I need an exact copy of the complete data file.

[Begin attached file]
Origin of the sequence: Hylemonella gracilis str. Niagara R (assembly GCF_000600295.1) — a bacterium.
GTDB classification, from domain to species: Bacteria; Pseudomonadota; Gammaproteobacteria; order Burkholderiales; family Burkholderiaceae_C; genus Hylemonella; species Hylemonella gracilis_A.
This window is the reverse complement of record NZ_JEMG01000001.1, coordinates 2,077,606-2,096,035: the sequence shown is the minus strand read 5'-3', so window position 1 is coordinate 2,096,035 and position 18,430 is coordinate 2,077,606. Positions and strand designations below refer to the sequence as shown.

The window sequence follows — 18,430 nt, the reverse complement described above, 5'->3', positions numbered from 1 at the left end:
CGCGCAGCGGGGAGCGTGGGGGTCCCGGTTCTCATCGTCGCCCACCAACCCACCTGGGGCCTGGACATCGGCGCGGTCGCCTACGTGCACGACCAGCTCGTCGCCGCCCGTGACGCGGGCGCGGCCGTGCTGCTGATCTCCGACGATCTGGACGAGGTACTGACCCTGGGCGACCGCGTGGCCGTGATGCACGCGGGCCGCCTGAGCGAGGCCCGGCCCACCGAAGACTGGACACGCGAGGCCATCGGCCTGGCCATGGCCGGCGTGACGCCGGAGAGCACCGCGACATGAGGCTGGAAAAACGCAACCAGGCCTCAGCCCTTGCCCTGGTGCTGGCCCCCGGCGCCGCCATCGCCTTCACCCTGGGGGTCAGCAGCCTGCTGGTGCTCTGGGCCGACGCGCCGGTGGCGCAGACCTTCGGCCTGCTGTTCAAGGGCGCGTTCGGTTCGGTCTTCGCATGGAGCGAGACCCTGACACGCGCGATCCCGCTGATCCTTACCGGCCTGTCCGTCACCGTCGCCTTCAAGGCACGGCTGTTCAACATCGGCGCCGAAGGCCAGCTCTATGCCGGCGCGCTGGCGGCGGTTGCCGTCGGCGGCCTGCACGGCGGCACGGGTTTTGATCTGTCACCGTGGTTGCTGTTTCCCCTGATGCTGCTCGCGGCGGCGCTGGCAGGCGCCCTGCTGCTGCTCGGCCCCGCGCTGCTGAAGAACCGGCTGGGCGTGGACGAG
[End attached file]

Origin of the sequence: Hylemonella gracilis str. Niagara R (assembly GCF_000600295.1) — a bacterium.
GTDB classification, from domain to species: Bacteria; Pseudomonadota; Gammaproteobacteria; order Burkholderiales; family Burkholderiaceae_C; genus Hylemonella; species Hylemonella gracilis_A.
This window is the reverse complement of record NZ_JEMG01000001.1, coordinates 2,077,606-2,096,035: the sequence shown is the minus strand read 5'-3', so window position 1 is coordinate 2,096,035 and position 18,430 is coordinate 2,077,606. Positions and strand designations below refer to the sequence as shown.

The window sequence follows — 18,430 nt, the reverse complement described above, 5'->3', positions numbered from 1 at the left end:
CGCGCAGCGGGGAGCGTGGGGGTCCCGGTTCTCATCGTCGCCCACCAACCCACCTGGGGCCTGGACATCGGCGCGGTCGCCTACGTGCACGACCAGCTCGTCGCCGCCCGTGACGCGGGCGCGGCCGTGCTGCTGATCTCCGACGATCTGGACGAGGTACTGACCCTGGGCGACCGCGTGGCCGTGATGCACGCGGGCCGCCTGAGCGAGGCCCGGCCCACCGAAGACTGGACACGCGAGGCCATCGGCCTGGCCATGGCCGGCGTGACGCCGGAGAGCACCGCGACATGAGGCTGGAAAAACGCAACCAGGCCTCAGCCCTTGCCCTGGTGCTGGCCCCCGGCGCCGCCATCGCCTTCACCCTGGGGGTCAGCAGCCTGCTGGTGCTCTGGGCCGACGCGCCGGTGGCGCAGACCTTCGGCCTGCTGTTCAAGGGCGCGTTCGGTTCGGTCTTCGCATGGAGCGAGACCCTGACACGCGCGATCCCGCTGATCCTTACCGGCCTGTCCGTCACCGTCGCCTTCAAGGCACGGCTGTTCAACATCGGCGCCGAAGGCCAGCTCTATGCCGGCGCGCTGGCGGCGGTTGCCGTCGGCGGCCTGCACGGCGGCACGGGTTTTGATCTGTCACCGTGGTTGCTGTTTCCCCTGATGCTGCTCGCGGCGGCGCTGGCAGGCGCCCTGCTGCTGCTCGGCCCCGCGCTGCTGAAGAACCGGCTGGGCGTGGACGAG